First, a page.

Symposium: Unconstitutional Constitutions Around the World
Welcome to Cornell International Law Journal’s first online symposium. This symposium features a discussion of Richard Albert’s Four Unconstitutional Constitutions and their Democratic Foundations, which can be found in the print version of CIlJ in issue 50.2. We are incredibly thankful to Professor Albert for his intriguing scholarship and support throughout this process. We are also very appreciative of all our symposium authors who have generated a fascinating, thorough, and important discussion about this topic. We would also like to thank our faculty advisor, Muna Ndulo, for his guidance throughout this process, and Jens Ohlin for his input.
Unconstitutional Constitution as a Redeeming Oxymoron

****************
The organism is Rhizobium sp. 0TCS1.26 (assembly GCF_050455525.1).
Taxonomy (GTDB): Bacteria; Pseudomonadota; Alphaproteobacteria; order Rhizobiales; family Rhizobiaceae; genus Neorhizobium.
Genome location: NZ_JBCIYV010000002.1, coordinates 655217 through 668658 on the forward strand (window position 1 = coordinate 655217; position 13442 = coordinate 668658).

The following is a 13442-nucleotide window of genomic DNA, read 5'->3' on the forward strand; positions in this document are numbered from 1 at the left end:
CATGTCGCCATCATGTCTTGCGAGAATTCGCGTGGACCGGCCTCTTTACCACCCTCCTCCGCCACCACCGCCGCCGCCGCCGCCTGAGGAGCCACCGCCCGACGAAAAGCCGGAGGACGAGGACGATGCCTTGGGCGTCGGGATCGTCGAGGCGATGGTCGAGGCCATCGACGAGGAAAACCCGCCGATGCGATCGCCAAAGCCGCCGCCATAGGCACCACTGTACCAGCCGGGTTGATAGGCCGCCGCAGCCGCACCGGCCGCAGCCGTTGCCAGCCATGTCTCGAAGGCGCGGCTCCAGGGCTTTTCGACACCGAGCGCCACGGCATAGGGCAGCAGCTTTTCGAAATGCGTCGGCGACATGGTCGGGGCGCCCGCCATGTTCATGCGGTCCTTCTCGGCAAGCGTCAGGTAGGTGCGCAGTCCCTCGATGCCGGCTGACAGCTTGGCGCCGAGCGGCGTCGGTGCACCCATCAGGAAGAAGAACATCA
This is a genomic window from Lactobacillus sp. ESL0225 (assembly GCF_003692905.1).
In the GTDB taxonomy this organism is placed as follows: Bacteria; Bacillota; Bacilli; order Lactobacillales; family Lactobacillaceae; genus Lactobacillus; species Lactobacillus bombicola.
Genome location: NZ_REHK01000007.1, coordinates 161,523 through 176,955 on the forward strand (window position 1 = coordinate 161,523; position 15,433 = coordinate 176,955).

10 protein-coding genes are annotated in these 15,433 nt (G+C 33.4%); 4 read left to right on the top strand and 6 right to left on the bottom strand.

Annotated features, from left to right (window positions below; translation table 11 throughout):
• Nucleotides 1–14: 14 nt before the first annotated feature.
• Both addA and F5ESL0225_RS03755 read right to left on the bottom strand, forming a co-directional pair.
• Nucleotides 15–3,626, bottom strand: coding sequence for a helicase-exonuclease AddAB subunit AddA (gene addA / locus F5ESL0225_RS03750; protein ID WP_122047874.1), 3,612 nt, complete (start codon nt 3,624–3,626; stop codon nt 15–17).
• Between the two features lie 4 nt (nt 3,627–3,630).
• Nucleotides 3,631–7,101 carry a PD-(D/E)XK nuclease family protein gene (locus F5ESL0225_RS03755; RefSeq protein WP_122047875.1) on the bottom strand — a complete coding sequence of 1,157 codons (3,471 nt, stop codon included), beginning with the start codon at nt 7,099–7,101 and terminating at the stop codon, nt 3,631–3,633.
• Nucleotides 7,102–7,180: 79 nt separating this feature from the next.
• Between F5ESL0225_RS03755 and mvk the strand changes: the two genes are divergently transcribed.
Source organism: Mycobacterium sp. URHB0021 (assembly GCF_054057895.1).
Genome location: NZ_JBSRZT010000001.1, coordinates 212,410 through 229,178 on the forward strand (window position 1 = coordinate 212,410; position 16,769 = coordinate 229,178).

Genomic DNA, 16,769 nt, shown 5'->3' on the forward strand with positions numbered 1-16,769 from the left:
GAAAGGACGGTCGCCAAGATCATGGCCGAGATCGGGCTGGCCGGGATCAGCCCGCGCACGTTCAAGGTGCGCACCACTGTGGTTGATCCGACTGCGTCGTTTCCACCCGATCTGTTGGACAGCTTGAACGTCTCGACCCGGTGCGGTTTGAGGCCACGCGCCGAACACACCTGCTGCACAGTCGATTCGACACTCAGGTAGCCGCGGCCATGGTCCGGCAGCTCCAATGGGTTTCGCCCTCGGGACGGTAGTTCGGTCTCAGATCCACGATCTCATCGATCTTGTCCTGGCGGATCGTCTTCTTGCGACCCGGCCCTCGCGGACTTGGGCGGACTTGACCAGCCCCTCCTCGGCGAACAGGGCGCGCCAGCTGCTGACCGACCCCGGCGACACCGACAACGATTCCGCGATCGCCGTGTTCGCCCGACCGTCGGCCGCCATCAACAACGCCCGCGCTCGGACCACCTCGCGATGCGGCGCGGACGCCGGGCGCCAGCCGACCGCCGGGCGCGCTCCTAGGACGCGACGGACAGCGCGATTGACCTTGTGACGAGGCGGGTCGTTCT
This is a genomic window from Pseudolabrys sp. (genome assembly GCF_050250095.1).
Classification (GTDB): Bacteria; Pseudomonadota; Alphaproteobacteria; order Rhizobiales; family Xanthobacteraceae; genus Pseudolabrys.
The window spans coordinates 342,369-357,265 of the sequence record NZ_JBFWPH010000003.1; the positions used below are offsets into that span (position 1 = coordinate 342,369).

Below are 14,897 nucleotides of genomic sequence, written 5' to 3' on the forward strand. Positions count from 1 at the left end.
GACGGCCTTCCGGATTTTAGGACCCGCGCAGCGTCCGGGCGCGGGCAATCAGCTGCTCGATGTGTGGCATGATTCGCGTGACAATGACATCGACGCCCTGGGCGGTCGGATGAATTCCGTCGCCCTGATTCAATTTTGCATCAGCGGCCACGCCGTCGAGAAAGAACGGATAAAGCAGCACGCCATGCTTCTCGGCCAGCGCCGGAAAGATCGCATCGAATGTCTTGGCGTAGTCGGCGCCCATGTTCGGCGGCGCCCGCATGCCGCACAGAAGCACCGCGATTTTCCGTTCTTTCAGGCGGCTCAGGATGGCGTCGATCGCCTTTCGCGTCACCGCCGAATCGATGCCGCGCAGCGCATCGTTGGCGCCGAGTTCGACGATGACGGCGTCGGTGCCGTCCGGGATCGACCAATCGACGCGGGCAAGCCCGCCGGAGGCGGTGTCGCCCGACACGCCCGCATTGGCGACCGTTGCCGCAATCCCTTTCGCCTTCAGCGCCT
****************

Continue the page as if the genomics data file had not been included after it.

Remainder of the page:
The End of Binarism in Constitutional Thinking?
On Albert’s Unconstitutional Constitutions
When are We Truly Dealing with an Unconstitutional Constitution?
The Origins and Implications of Canada’s “Constructive Unamendability”: A Comment on Richard Albert’s Four Unconstitutional Constitutions and Their Democratic Foundations
The Value of the Concept of Unconstitutional Constitutions
Unconstitutional Constitutions? New Approaches to an Old Problem—A Response to Richard Albert
Constitutionality in Making and Changing Constitutions